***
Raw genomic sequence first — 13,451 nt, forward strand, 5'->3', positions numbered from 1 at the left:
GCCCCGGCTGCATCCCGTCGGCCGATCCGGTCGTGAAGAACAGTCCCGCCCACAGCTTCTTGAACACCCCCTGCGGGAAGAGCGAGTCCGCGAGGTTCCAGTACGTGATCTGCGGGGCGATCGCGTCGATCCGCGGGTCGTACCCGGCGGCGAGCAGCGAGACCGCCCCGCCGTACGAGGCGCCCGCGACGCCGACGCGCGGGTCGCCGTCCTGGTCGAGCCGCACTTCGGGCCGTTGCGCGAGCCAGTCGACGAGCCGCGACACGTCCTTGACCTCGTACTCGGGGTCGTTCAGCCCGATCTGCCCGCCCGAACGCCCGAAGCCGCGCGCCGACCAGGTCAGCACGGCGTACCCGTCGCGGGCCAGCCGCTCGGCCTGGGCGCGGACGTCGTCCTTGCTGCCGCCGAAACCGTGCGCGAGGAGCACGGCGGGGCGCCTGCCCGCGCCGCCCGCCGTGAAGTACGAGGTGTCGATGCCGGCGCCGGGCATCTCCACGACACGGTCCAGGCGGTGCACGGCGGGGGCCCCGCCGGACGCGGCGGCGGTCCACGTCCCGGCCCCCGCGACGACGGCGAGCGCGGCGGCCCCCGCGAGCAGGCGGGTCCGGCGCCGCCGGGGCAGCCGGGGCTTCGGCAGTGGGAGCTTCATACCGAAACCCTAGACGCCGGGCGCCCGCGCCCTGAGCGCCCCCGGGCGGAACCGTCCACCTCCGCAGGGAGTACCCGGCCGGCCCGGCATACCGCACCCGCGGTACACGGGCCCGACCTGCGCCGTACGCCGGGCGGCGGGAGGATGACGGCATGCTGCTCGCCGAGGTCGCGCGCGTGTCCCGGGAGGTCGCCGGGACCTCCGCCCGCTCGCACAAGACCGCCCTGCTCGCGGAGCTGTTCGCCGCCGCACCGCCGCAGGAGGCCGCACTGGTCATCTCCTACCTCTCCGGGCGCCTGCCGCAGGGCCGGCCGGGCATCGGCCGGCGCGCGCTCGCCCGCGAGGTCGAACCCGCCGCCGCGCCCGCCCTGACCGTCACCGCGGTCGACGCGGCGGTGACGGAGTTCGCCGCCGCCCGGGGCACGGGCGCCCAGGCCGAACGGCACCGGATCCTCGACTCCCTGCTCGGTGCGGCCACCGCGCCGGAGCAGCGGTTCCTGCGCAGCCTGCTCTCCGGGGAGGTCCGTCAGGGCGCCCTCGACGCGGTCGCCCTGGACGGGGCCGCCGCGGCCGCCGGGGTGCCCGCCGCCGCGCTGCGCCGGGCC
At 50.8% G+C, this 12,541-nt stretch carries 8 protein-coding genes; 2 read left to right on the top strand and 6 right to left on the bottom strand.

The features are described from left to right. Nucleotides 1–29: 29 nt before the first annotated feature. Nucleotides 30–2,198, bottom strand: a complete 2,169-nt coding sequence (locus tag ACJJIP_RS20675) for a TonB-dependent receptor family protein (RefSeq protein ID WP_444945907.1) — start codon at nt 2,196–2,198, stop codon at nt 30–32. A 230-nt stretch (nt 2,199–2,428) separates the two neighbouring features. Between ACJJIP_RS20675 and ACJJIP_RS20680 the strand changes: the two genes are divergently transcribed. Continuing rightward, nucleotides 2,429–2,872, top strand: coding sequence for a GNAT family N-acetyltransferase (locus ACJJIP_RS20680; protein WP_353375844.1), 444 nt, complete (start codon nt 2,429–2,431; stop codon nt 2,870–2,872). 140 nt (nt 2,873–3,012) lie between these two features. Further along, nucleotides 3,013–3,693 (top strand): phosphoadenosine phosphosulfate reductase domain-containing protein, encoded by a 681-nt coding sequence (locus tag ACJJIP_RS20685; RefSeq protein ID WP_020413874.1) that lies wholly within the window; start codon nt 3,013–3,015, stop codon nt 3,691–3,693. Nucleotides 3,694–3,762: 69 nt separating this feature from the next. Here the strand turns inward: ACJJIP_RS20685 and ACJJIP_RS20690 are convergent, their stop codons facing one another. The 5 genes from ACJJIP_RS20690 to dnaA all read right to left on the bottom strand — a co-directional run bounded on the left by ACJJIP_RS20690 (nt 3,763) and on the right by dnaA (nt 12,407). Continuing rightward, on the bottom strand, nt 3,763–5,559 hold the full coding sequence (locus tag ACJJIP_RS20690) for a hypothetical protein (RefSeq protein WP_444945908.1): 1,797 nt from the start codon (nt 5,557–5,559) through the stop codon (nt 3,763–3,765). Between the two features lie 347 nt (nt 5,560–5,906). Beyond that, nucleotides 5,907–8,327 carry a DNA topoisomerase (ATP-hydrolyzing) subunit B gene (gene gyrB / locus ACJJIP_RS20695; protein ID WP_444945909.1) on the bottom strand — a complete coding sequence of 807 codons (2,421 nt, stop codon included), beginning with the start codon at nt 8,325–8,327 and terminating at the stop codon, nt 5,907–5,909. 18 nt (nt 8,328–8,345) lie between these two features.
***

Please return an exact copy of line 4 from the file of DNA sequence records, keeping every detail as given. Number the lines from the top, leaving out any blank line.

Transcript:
The features are described from left to right. Nucleotides 1–29: 29 nt before the first annotated feature. Nucleotides 30–2,198, bottom strand: a complete 2,169-nt coding sequence (locus tag ACJJIP_RS20675) for a TonB-dependent receptor family protein (RefSeq protein ID WP_444945907.1) — start codon at nt 2,196–2,198, stop codon at nt 30–32. A 230-nt stretch (nt 2,199–2,428) separates the two neighbouring features. Between ACJJIP_RS20675 and ACJJIP_RS20680 the strand changes: the two genes are divergently transcribed. Continuing rightward, nucleotides 2,429–2,872, top strand: coding sequence for a GNAT family N-acetyltransferase (locus ACJJIP_RS20680; protein WP_353375844.1), 444 nt, complete (start codon nt 2,429–2,431; stop codon nt 2,870–2,872). 140 nt (nt 2,873–3,012) lie between these two features. Further along, nucleotides 3,013–3,693 (top strand): phosphoadenosine phosphosulfate reductase domain-containing protein, encoded by a 681-nt coding sequence (locus tag ACJJIP_RS20685; RefSeq protein ID WP_020413874.1) that lies wholly within the window; start codon nt 3,013–3,015, stop codon nt 3,691–3,693. Nucleotides 3,694–3,762: 69 nt separating this feature from the next. Here the strand turns inward: ACJJIP_RS20685 and ACJJIP_RS20690 are convergent, their stop codons facing one another. The 5 genes from ACJJIP_RS20690 to dnaA all read right to left on the bottom strand — a co-directional run bounded on the left by ACJJIP_RS20690 (nt 3,763) and on the right by dnaA (nt 12,407). Continuing rightward, on the bottom strand, nt 3,763–5,559 hold the full coding sequence (locus tag ACJJIP_RS20690) for a hypothetical protein (RefSeq protein WP_444945908.1): 1,797 nt from the start codon (nt 5,557–5,559) through the stop codon (nt 3,763–3,765). Between the two features lie 347 nt (nt 5,560–5,906). Beyond that, nucleotides 5,907–8,327 carry a DNA topoisomerase (ATP-hydrolyzing) subunit B gene (gene gyrB / locus ACJJIP_RS20695; protein ID WP_444945909.1) on the bottom strand — a complete coding sequence of 807 codons (2,421 nt, stop codon included), beginning with the start codon at nt 8,325–8,327 and terminating at the stop codon, nt 5,907–5,909. 18 nt (nt 8,328–8,345) lie between these two features.